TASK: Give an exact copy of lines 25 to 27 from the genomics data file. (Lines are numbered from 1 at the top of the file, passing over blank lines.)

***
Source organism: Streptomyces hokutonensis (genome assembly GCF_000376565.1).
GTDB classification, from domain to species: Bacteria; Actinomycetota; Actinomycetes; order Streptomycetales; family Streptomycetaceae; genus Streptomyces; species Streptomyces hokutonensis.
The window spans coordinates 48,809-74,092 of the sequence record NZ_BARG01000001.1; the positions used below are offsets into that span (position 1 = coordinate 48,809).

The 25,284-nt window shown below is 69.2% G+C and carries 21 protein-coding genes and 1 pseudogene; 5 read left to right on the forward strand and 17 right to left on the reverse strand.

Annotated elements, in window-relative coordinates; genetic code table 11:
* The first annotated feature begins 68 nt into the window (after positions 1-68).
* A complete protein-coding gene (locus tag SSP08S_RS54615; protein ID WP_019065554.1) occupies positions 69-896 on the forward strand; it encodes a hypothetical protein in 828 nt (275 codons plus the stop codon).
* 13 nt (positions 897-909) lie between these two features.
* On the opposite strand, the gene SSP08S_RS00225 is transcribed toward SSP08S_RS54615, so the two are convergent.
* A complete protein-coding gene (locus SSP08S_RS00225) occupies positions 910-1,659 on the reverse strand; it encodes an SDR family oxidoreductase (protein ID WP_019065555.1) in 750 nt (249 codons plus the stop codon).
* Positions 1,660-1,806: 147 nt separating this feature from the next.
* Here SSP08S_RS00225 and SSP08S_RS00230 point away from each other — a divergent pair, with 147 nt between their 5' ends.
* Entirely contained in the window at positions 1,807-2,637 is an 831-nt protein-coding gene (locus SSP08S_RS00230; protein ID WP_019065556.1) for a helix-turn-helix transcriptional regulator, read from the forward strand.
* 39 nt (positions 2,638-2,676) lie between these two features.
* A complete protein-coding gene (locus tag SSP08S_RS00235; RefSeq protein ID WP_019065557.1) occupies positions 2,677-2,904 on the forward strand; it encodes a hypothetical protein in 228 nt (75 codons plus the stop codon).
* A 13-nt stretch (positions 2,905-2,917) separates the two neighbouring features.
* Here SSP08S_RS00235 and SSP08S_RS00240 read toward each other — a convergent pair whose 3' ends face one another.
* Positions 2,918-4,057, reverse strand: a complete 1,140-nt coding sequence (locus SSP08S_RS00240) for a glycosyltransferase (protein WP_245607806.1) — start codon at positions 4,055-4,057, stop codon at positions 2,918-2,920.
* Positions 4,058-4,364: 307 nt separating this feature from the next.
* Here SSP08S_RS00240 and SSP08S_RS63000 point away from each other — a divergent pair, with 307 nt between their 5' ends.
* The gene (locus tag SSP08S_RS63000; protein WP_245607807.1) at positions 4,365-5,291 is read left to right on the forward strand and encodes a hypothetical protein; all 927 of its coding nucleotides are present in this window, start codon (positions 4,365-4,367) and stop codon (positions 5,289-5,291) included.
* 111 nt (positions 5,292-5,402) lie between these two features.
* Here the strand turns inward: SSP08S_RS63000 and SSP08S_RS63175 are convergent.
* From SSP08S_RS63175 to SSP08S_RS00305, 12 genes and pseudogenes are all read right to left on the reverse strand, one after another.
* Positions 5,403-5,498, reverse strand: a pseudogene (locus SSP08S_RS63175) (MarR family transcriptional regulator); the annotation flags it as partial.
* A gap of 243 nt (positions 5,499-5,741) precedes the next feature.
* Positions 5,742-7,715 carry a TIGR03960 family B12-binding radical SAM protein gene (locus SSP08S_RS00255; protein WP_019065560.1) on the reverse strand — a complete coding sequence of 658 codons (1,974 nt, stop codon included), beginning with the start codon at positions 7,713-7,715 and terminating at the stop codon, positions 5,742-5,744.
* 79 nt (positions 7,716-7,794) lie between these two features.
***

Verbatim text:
* Positions 5,403-5,498, reverse strand: a pseudogene (locus SSP08S_RS63175) (MarR family transcriptional regulator); the annotation flags it as partial.
* A gap of 243 nt (positions 5,499-5,741) precedes the next feature.
* Positions 5,742-7,715 carry a TIGR03960 family B12-binding radical SAM protein gene (locus SSP08S_RS00255; protein WP_019065560.1) on the reverse strand — a complete coding sequence of 658 codons (1,974 nt, stop codon included), beginning with the start codon at positions 7,713-7,715 and terminating at the stop codon, positions 5,742-5,744.